The most damaging part of the Bush foreign policy legacy is not the precipitous decline in American power and influence brought about by the disastrous Iraq occupation. It is the way the Administration’s “war on terror” and its neoimperial project in the Middle East have distorted our vision of the world. They magnify out of all proportion what should at worst be minor threats to our national security and ignore much larger developments, such as the extraordinary economic rise of China and India, which are having a much more profound effect on the American way of life.
Just how distorted our vision of the world has become has been on constant display during the primary campaign leading up to the 2008 elections. The major candidates from both parties have followed a foreign policy narrative dominated by Iraq, Iran and Islamic extremism. Promising to see the Iraq War through to a successful conclusion, the Republicans want to extend Bush’s policies into a generational war against Islamic extremism, which they see as a new totalitarian threat. Democratic candidates have committed themselves to getting out of Iraq–or at least vastly reducing America’s presence there–and to fighting a smarter war against terrorism while restoring America’s global leadership. But they, too, seem intent on proving their toughness, even to the point of pursuing many of the same goals that led to the loss of America’s standing in the first place.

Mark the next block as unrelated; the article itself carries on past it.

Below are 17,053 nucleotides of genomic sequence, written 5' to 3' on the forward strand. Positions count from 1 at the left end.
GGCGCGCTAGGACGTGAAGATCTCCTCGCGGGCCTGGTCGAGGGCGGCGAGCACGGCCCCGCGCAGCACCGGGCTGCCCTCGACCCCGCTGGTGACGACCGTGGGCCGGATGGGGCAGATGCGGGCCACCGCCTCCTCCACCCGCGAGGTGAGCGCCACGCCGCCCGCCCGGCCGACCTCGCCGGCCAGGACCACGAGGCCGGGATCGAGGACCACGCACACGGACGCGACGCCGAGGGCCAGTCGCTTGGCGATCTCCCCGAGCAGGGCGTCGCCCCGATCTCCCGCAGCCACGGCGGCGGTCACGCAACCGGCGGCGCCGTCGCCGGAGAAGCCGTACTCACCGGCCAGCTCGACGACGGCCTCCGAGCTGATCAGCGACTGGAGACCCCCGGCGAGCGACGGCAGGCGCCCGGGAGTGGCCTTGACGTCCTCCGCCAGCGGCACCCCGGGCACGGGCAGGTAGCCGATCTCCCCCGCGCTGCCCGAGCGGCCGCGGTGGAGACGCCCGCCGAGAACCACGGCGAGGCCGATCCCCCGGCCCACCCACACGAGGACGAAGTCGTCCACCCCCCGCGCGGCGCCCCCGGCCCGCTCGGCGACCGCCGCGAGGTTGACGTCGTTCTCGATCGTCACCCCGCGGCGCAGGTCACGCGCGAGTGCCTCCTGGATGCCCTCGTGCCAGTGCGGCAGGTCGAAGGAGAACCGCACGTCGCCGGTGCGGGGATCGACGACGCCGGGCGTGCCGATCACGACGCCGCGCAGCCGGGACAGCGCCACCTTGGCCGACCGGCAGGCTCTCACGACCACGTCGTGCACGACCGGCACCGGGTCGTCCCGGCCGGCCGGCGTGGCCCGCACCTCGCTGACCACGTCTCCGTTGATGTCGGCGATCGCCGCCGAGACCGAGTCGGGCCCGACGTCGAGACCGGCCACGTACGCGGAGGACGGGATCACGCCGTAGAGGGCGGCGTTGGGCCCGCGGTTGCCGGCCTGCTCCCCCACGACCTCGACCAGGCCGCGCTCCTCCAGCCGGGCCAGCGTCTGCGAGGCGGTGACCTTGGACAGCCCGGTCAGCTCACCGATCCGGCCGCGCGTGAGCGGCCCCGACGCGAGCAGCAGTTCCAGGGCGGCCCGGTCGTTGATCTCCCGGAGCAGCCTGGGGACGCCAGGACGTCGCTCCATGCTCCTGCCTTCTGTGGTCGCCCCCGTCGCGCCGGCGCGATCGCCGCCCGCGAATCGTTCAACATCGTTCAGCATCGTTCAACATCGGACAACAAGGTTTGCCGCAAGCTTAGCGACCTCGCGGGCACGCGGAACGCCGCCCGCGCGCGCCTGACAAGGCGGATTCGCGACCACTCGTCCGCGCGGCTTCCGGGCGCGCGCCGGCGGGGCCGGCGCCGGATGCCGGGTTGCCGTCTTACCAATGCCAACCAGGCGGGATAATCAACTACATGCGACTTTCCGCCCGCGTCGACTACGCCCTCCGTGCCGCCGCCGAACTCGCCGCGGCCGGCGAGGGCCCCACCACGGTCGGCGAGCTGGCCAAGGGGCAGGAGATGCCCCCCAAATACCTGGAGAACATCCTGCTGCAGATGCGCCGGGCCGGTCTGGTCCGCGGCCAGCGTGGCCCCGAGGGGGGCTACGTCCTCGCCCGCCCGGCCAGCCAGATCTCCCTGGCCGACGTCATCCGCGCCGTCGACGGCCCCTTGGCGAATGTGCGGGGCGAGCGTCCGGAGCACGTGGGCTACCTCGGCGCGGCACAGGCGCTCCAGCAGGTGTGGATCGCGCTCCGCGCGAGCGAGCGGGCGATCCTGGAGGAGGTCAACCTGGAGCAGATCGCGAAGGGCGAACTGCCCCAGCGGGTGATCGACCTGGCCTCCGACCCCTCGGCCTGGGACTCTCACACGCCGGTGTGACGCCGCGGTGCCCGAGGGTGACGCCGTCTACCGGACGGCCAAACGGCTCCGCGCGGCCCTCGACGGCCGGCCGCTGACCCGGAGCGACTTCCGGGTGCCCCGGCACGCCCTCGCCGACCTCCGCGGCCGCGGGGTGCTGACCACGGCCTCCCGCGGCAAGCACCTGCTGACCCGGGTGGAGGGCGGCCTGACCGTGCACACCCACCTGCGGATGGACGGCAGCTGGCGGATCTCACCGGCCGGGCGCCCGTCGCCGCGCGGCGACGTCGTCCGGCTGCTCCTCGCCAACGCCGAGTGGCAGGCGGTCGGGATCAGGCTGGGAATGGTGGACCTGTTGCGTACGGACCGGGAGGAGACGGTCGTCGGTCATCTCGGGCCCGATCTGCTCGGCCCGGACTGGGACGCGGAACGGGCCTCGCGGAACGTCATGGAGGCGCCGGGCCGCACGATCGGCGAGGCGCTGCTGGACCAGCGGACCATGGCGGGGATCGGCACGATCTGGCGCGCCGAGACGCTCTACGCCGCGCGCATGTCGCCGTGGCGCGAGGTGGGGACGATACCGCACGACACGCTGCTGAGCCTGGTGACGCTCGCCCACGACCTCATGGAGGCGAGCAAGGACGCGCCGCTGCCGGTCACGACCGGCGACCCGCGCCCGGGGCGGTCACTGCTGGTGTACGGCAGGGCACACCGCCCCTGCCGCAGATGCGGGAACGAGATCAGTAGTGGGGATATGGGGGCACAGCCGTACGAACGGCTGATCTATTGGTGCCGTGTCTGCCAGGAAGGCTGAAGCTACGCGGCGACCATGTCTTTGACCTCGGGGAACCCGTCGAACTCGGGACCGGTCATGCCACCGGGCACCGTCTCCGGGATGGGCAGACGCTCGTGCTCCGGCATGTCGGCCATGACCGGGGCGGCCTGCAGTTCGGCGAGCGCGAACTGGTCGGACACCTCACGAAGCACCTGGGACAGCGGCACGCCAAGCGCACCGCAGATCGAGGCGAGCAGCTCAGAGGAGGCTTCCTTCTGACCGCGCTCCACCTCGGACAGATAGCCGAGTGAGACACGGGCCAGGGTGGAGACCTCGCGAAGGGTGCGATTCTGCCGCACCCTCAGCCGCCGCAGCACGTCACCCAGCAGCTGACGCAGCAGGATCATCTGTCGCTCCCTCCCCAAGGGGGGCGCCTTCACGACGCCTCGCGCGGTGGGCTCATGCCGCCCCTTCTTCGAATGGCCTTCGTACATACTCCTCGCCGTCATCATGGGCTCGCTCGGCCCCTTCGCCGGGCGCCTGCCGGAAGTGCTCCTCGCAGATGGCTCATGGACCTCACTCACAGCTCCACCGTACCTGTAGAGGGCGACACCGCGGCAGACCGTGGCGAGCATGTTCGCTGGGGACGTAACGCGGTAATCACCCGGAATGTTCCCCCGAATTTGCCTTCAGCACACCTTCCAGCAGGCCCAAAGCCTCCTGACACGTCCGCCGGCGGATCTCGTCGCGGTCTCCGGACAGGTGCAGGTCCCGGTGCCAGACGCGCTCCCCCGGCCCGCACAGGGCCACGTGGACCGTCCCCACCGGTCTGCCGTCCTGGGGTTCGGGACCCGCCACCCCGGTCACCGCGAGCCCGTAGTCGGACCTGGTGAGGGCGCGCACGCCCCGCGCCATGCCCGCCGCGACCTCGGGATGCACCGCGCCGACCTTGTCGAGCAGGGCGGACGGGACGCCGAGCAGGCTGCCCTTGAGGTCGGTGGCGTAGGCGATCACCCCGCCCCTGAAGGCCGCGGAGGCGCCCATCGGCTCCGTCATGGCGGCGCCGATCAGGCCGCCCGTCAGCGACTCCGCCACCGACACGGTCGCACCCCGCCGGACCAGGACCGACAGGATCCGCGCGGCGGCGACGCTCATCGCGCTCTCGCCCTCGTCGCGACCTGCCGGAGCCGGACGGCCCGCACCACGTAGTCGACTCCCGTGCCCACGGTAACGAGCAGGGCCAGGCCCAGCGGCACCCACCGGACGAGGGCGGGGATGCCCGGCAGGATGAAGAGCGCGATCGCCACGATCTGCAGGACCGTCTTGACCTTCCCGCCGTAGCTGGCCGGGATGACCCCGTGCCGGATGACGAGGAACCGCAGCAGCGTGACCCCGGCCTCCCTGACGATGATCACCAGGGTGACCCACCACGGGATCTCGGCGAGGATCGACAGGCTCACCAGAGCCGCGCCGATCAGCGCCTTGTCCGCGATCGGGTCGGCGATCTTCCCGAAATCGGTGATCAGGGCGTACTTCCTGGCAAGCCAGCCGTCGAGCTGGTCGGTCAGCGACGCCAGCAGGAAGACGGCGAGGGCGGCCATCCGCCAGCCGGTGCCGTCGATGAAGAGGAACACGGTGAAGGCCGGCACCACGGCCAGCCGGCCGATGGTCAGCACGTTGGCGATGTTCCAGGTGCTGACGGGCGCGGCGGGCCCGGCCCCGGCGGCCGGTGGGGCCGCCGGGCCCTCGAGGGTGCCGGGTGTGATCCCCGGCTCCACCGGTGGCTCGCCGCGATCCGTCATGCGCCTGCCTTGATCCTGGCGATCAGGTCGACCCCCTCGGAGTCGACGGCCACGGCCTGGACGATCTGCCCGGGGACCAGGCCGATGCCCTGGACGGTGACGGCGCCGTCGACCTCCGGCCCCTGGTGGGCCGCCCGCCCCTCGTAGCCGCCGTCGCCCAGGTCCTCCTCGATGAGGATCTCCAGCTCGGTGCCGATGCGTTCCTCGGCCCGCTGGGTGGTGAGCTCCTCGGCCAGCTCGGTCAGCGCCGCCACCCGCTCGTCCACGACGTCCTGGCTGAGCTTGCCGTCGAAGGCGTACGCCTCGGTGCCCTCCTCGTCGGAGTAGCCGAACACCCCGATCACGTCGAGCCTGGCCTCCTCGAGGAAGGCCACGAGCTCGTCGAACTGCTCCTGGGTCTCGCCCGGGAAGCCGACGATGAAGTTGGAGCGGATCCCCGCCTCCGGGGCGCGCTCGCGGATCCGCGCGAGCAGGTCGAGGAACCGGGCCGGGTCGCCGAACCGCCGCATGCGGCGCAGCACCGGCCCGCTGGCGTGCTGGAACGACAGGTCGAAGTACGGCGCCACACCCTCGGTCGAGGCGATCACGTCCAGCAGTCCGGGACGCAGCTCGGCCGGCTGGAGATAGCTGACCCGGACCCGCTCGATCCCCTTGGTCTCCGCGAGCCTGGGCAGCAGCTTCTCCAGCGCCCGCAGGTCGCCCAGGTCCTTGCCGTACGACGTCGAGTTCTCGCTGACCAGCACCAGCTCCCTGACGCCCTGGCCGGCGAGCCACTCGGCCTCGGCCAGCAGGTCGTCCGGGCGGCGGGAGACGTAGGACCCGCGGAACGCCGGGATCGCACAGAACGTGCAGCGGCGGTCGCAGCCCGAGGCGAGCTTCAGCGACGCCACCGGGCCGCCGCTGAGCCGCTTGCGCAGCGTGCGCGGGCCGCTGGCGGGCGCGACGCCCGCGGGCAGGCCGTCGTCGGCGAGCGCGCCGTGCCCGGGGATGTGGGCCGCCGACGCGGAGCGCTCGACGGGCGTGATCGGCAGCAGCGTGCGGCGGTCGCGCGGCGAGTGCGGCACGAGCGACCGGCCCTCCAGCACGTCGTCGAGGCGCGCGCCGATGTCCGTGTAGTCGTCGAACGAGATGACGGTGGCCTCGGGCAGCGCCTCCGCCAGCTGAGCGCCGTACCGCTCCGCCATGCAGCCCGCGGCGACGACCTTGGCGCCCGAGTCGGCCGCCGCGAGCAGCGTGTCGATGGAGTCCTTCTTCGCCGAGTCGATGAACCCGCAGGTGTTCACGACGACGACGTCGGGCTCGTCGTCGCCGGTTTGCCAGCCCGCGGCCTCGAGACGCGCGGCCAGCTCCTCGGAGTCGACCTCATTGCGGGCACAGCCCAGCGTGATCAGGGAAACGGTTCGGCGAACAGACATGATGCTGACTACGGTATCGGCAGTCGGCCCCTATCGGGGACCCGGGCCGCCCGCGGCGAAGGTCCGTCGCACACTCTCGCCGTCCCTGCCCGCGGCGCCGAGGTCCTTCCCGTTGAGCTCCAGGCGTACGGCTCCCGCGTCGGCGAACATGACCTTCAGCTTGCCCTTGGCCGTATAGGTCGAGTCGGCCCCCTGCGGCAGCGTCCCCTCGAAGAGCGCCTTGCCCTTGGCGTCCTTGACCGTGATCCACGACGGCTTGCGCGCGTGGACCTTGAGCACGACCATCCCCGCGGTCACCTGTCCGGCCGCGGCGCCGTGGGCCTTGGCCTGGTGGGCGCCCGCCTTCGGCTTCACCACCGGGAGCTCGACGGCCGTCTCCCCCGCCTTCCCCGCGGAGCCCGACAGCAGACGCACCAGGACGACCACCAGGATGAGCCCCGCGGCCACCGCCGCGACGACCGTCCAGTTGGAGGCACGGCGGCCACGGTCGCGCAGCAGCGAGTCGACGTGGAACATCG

Neither party seems ready to deal with a radically changed world that in many ways moved on as we got sucked ever more deeply into Bush’s Iraq catastrophe. In this sense, the 2008 elections pose a larger challenge: to advance American goals and interests in this new world, it will not be enough merely to repudiate the worst features of Bush’s militarism. It will be necessary to rethink American priorities and the very meaning of what American foreign policy is about.
The Republican Narrative
It is clear that this rethinking will not come from the leading Republican candidates. The GOP narrative of a long war against Islamic extremism is purposely backward-looking, modeled on the earlier struggle against Soviet Communism during the cold war. Yet as Juan Cole suggests, the idea that Islamic extremism poses a threat commensurate with Soviet Communism is patently absurd. Six years after 9/11, it is clear that Al Qaeda does not have the organizational capacity or resources to pose a systematic danger to American lives or interests, and that common-sense counterterrorist measures–better intelligence, more effective border control and internationally coordinated police work–can dramatically reduce the risk of terrorist attack. It is also clear that Al Qaeda does not have the popular appeal in Muslim societies to constitute a threat to any significant government, despite the boost that Bush Administration policies may have given to Al Qaeda recruitment.
When leading Republican candidates talk about the Islamic threat, they do not just mean Al Qaeda. They also mean religious-based popular movements like Hezbollah as well as the clerical leadership of Iran. But it is here that the Republican narrative turns from the absurd to the tragic, greatly expanding the number of America’s enemies and ignoring the fact that Iran and its Shiite allies are bitterly opposed to Al Qaeda and could be useful partners in the fight to eliminate extremism. Whether Republicans conflate the two out of ignorance or because they believe that Islamic radicalism of any stripe poses a threat to US interests, or merely because they want to play on the public’s fears, it makes for bad policy, as the Bush Administration’s failed Middle East strategy demonstrates.